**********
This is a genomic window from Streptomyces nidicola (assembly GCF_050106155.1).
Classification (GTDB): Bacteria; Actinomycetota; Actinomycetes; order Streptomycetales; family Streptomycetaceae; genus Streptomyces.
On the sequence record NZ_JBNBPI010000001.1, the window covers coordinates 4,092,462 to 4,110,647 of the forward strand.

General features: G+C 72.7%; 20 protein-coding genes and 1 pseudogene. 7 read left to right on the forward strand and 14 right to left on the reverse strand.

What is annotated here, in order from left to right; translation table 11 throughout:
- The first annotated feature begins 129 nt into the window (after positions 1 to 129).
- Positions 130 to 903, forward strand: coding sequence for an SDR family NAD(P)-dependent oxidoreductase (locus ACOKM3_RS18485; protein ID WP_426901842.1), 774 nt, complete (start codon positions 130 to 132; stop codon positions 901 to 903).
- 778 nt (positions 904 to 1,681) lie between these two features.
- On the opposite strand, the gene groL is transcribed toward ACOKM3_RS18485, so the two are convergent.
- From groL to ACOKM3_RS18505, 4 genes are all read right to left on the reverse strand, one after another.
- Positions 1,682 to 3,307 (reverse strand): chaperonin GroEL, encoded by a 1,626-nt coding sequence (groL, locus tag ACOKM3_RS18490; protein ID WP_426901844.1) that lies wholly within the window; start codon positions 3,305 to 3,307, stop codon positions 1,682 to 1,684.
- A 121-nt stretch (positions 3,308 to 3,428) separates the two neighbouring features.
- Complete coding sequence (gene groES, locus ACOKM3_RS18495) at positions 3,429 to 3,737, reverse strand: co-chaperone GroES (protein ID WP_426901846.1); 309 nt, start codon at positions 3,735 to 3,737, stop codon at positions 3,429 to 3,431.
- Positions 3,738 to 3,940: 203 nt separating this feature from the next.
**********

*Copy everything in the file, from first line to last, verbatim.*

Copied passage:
This is a genomic window from Streptomyces nidicola (assembly GCF_050106155.1).
Classification (GTDB): Bacteria; Actinomycetota; Actinomycetes; order Streptomycetales; family Streptomycetaceae; genus Streptomyces.
On the sequence record NZ_JBNBPI010000001.1, the window covers coordinates 4,092,462 to 4,110,647 of the forward strand.

General features: G+C 72.7%; 20 protein-coding genes and 1 pseudogene. 7 read left to right on the forward strand and 14 right to left on the reverse strand.

What is annotated here, in order from left to right; translation table 11 throughout:
- The first annotated feature begins 129 nt into the window (after positions 1 to 129).
- Positions 130 to 903, forward strand: coding sequence for an SDR family NAD(P)-dependent oxidoreductase (locus ACOKM3_RS18485; protein ID WP_426901842.1), 774 nt, complete (start codon positions 130 to 132; stop codon positions 901 to 903).
- 778 nt (positions 904 to 1,681) lie between these two features.
- On the opposite strand, the gene groL is transcribed toward ACOKM3_RS18485, so the two are convergent.
- From groL to ACOKM3_RS18505, 4 genes are all read right to left on the reverse strand, one after another.
- Positions 1,682 to 3,307 (reverse strand): chaperonin GroEL, encoded by a 1,626-nt coding sequence (groL, locus tag ACOKM3_RS18490; protein ID WP_426901844.1) that lies wholly within the window; start codon positions 3,305 to 3,307, stop codon positions 1,682 to 1,684.
- A 121-nt stretch (positions 3,308 to 3,428) separates the two neighbouring features.
- Complete coding sequence (gene groES, locus ACOKM3_RS18495) at positions 3,429 to 3,737, reverse strand: co-chaperone GroES (protein ID WP_426901846.1); 309 nt, start codon at positions 3,735 to 3,737, stop codon at positions 3,429 to 3,431.
- Positions 3,738 to 3,940: 203 nt separating this feature from the next.